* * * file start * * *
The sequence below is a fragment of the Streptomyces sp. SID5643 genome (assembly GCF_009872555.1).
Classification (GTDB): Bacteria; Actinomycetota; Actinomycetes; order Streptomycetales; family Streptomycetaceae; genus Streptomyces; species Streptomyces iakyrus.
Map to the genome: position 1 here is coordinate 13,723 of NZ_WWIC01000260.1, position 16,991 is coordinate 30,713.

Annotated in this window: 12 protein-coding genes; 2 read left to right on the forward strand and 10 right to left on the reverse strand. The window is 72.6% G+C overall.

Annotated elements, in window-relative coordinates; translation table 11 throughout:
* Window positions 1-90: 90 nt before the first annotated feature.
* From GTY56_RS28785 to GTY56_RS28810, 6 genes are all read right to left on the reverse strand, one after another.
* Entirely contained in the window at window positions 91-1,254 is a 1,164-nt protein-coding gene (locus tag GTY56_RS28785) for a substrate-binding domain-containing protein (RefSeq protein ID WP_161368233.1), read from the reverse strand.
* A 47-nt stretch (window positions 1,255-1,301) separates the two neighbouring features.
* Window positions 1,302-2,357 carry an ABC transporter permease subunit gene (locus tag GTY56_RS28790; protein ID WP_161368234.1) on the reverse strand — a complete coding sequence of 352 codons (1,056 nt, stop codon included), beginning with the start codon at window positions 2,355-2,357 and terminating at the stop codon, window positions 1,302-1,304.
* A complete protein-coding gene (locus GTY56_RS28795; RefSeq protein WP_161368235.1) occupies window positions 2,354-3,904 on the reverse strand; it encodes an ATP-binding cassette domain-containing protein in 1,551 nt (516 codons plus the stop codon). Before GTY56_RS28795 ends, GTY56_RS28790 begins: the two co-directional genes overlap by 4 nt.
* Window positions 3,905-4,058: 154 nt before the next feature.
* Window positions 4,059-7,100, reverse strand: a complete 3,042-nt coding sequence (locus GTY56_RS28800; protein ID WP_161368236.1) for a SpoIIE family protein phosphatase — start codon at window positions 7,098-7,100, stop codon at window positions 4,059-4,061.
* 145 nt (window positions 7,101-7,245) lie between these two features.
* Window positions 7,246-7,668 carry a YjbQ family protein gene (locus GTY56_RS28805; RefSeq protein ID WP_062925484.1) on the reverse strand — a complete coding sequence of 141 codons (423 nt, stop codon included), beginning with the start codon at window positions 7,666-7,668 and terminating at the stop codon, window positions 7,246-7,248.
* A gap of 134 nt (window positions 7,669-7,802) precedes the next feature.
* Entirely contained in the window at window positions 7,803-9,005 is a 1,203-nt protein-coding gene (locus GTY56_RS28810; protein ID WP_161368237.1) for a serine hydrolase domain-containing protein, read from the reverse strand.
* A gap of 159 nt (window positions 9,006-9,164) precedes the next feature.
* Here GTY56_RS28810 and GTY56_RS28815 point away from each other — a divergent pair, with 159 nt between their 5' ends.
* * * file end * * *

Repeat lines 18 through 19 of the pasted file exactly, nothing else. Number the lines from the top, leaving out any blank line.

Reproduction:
* A gap of 159 nt (window positions 9,006-9,164) precedes the next feature.
* Here GTY56_RS28810 and GTY56_RS28815 point away from each other — a divergent pair, with 159 nt between their 5' ends.